AI is powerful Magic: Interview with Toby Walsh

Smart Lifestyle

AI is powerful Magic: Interview with Toby Walsh

We seem to be in the middle of what you could almost call an AI bubble. Countless companies are fnding ways to squeeze “AI” and “machine learning” into their descriptions to gain investment and clients and the Internet is awash with companies offering “smart services” for almost any problem. But AI has been around for quite a while, so what’s all the fuss about?

TW: There are four exponentials that together mean we’re making real progress on the goal of building intelligent machines. First, the doubling every two years or so of compute power, otherwise known as Moore’s Law. Second, there’s a similar doubling in data, which is helping support much of what we do today in AI via machine learning. Of course, the Internet of Things is only going to add to that trend! Third, we’ve had a doubling again every two years or so in the performance of some of our algorithms. Deep learning is a case in point. And the fourth exponential is in the amount of money flowing into the feld. This is also doubling every two years. Put all of these in a pot and you have a recipe for progress.

AI is powerful Magic - Interview with Toby Walsh

Toby Walsh is often called the “rock star of AI.” He works as a professor at the University of New South Wales and is a fellow of the Australia Academy of Science. As a leading voice in the discussion about killer robots, he has been asked to speak before the UN in New York and Geneva. This interview was conducted by Dale Rickert, Portfolio Director at Industry of Things World in Berlin.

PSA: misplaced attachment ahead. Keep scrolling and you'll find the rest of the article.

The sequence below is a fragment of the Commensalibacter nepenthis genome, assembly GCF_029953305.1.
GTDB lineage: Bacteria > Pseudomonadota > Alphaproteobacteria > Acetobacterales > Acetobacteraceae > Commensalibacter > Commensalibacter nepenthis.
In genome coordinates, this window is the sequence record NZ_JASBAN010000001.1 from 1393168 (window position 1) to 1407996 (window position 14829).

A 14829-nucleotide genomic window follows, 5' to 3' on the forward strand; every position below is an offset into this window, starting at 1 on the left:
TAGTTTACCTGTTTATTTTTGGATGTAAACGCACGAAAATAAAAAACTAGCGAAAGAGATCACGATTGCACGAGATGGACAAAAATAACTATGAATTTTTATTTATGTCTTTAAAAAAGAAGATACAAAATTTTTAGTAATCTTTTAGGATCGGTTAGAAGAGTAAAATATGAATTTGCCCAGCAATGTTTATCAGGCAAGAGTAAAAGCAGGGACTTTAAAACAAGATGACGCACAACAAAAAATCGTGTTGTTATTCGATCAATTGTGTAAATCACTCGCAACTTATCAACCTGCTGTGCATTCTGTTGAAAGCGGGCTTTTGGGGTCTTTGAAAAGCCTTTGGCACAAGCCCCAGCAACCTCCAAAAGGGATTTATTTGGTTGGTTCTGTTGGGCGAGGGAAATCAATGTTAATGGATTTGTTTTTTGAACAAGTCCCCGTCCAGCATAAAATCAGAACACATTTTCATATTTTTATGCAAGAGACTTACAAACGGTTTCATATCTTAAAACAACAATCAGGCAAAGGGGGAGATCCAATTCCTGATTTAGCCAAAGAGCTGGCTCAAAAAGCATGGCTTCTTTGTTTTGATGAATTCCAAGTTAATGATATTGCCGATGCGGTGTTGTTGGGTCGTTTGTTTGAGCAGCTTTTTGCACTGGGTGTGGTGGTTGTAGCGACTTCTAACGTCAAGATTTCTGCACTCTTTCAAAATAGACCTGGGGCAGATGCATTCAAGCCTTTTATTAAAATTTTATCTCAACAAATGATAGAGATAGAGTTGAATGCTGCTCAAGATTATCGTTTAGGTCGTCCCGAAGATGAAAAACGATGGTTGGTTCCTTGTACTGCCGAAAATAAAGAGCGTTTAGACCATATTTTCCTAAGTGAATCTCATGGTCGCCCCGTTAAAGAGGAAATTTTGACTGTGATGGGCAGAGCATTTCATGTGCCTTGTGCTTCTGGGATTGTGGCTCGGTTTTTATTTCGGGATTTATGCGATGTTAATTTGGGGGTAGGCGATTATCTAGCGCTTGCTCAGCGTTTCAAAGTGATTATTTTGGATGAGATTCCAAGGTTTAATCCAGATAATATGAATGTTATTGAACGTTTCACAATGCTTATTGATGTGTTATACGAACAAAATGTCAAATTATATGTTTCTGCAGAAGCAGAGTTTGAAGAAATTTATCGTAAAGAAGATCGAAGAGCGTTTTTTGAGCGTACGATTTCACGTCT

Are we actually getting ahead of ourselves here, or could we be closer to general machine intelligence than we think?

TW: No, artificial general intelligence, or AGI, is still a long way away; 50 to 100 years, if you ask most of my colleagues, or perhaps even longer. We have only made progress on building narrow intelligence.

There was a time back in the ’80s and 90s where AI was almost a dirty word.

TW: Well, it’s nice to come back into fashion again. There was some overpromise in the ’80s that led to a bit of a backlash. But this time, we’re having a real impact on real problems so I’m not too worried about another AI winter.

Some people say that we have reached a point in the last five years that is akin to the “primordial soup” for AI. If this is the case what are the key ingredients that have allowed AI to thrive?

TW: Compute power, data, and better algorithms!

What for you is the most exciting current development in your field?

TW: It’s hard to pick on one area as AI is having so much impact on so many aspects of our lives. It really will be like electricity in this respect. But if I had to pick one, it would be the impact it is starting to have on health care.

What advice would you have for a manufacturing company looking at injecting some machine intelligence into their operations?

TW: Don’t start too big. Start small. Don’t start on a critical path. Look perhaps to help strategic decision-
making frst before you go into the operational.

Artifcial General Intelligence is still a 100 years away. We have only made progress on building narrow intelligence.

If you could give advice to manufacturing companies on how to approach the three most important aspects of their operations, what would they be?

TW: Business models and market strategy, human vs machine roles and skills, and social corporate responsibility. Take the savings from AI to improve your product or service, not simply to reduce costs. Look to augment not replace people. And where you do replace, look to reskill. And think carefully about the ethics of what you do. AI is powerful magic. It’s easy to encroach on people’s privacies and other basic rights.

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